“The School That Will Vanish,” reads the headline on Architectural Forum’s November 1967 story on Gunnar Birkerts’ Lincoln Elementary School in Columbus, Indiana. Birkerts had first worked in Columbus, that hotbed of postwar modernism, in the early 1950s, as project architect on Eero Saarinen & Associates’ Irwin Union Trust building.
Harry Weese, John Carl Warnecke, The Architects Collaborative and Edward Larrabee Barnes had all designed schools in the intervening decade but, unlike its six predecessors, Lincoln was set on an urban site, just down the street from Eliel Saarinen’s First Christian Church and the under-construction main library by I.M. Pei.
“They thought they didn’t need another star architect to build another one of those things,” Birkerts told me in an interview last year. “They thought they were losing part of the community. I had a good solution to that problem: first of all, the school occupies the smallest area that you could have, a square, and the rest returns to the town as a park.”
Birkerts died this week, at 92, but his work has never seemed more relevant. I cited his underground addition to William Pereira’s Geisel Library in San Diego as a possible precedent for an Albright-Knox extension; when I defined Late Modernism as “beefy bold shapes, wrapped in singular materials, sticking their sharp corners in our faces,” (and as worth preserving) I was thinking of him. Birkerts’s best work combines Louis Kahn’s new monumentality with a judicious amount of flash, an ease with metaphor, and an embrace of engineering.
Birkerts loved geometry, the simpler the better, so around the square brick school, he created a sunken circular garden. Around the circular garden, he planted a ring of linden trees. The top of the two-story school would reach no higher than the trees, and the trees were no higher than the roofs of the neighborhood’s houses. For a modernist trained Bauhaus-style at the Technische Hochschule in Stuttgart, Germany, and who then worked in the offices of both Saarinen and Minoru Yamasaki, context was scale, context was material, and context was form. From above, Lincoln could be a Bauhaus brooch.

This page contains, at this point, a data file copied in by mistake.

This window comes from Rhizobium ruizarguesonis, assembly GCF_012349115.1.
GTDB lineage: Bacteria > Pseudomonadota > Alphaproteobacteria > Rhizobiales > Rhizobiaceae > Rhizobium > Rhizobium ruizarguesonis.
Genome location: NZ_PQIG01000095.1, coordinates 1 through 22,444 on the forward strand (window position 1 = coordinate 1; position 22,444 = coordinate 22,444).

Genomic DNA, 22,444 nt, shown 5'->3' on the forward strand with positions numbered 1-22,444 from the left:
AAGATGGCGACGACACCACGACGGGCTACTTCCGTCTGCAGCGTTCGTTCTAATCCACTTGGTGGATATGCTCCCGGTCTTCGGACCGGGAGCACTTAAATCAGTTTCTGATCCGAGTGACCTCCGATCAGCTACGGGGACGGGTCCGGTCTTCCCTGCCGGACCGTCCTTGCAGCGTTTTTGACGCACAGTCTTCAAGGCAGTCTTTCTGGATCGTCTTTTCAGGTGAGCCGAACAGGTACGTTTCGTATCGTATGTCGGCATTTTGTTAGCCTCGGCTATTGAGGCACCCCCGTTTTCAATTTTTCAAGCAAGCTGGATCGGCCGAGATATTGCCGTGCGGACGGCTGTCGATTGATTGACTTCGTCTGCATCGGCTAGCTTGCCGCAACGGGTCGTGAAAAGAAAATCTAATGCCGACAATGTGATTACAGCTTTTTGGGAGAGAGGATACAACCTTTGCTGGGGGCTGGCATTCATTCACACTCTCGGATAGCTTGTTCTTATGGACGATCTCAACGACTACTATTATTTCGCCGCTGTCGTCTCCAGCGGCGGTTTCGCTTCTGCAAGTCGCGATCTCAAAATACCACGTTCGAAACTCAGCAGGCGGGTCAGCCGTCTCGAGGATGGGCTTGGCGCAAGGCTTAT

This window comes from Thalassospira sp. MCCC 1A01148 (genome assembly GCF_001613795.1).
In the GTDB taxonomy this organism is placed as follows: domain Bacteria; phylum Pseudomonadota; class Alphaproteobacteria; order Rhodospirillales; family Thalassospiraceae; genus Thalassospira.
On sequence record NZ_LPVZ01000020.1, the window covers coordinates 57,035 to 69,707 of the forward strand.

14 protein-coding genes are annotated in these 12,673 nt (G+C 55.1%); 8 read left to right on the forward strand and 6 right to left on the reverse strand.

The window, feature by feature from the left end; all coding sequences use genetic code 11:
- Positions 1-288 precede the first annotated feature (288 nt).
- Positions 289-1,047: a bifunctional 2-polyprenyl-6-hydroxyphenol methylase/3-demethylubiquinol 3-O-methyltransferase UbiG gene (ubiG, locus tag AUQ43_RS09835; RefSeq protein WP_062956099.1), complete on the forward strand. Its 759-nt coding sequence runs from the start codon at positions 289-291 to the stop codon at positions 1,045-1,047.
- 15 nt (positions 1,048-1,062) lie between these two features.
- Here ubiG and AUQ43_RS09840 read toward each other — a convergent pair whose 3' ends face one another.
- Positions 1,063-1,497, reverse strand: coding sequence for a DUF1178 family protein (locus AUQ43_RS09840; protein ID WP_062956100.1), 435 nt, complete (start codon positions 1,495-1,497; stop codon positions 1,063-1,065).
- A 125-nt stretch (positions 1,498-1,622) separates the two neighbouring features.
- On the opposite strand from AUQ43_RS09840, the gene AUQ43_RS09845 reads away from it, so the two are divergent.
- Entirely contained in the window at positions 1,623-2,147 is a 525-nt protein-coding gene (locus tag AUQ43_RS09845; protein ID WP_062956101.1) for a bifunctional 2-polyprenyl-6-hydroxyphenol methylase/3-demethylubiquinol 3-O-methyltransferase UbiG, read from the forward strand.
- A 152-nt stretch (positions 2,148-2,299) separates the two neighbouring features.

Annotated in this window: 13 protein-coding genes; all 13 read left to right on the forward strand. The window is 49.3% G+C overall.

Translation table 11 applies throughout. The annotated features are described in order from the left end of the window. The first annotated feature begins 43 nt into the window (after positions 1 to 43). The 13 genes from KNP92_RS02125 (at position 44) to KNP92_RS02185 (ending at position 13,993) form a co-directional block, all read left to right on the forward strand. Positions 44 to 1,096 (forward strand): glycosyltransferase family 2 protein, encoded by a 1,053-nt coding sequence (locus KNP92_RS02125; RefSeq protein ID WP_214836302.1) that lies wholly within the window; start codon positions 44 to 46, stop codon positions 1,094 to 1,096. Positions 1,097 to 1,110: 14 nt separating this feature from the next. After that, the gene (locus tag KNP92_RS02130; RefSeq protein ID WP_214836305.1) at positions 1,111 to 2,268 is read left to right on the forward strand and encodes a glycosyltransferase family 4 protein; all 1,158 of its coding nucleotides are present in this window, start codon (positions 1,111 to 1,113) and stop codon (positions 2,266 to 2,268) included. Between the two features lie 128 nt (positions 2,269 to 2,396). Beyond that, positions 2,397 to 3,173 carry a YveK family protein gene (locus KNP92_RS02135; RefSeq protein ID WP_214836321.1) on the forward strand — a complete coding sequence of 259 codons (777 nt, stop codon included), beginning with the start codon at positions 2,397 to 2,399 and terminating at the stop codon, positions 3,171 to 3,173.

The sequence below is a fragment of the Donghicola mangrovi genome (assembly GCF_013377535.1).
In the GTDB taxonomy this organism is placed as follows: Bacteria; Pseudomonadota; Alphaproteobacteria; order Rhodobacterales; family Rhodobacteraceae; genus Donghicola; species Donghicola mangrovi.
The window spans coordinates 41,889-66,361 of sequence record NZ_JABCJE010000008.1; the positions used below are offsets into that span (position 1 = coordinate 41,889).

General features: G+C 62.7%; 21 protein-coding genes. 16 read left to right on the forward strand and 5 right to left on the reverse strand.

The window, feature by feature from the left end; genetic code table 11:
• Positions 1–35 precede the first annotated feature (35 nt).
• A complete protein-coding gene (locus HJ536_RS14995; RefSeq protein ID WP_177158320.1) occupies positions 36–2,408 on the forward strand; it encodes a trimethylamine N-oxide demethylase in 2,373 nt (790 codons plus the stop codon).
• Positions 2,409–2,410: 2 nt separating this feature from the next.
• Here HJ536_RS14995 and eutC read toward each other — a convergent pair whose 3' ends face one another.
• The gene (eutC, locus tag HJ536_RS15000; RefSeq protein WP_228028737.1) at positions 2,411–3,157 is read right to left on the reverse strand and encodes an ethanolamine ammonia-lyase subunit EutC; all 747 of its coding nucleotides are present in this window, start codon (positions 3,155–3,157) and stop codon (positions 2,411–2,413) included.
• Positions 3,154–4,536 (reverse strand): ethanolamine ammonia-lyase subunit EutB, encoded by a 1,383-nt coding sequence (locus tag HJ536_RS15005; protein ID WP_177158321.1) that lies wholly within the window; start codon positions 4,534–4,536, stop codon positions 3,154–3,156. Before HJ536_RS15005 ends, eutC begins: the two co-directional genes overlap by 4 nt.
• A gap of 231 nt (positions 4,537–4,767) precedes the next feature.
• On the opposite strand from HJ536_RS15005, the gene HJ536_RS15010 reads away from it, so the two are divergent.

From the sidewalk, the broad steps leading to the school’s second-floor entrance can look a bit forbidding, but inside, all is light. Daylit classrooms are arranged around the building’s perimeter, on two levels, and circulation is handled by a rectangular hallway which gives access to the classrooms as well as the central, double-height multipurpose space, topped with a peaked roof and faced in golden birch panels. To bring light to the center of the square, the upper hallway doesn’t touch the walls of the multipurpose room: a rectangular rooftop skylight sends shafts of light through the school, illuminating the wooden ark.
It’s a grand, poetic gesture, hidden inside a seemingly prosaic wrapper. Birkerts would come to be known for bigger things: the giant catenary bridge of Minneapolis’s former Federal Reserve Bank (1973), the mountain peak of his Latvian National Library, finally completed in 2014, but this modest project, early in his independent architectural career, demonstrates the surprise that makes his work special: massive form, manipulated light, Nordic (or rather, Baltic) warmth. The children who went to Lincoln knew its secret and they, after all, were his clients.
Birkerts’s Calvary Baptist Church in Detroit, where he practiced for 50 years, offers a different version of surprise. On a site next to Frederick Law Olmsted’s historic Elmwood Cemetery, the church rises like a great orange sail, faced in ribbed metal, with a zig-zag window cut from peak to base. The light from this narrow window illuminates the whole sanctuary, thanks to the three-part mirrored ceiling within. The congregation is multiplied, seeing itself, and seeing the whole of the church interior, including the linear, turquoise baptismal font that runs behind the pulpit. Birkerts said that the mirror was “reflecting the congregation so that they felt they were sitting on both sides of the Jordan River.” From the outside the church might be an oddly-shaped barn; on the inside it’s a celebration of people.
The outsides don’t seem to matter much. Birkerts’s 2009 monograph includes a section titled “the underground and overground buildings.” Lincoln and Calvary could, in a sense, be underground, since their most powerful lighting comes from above.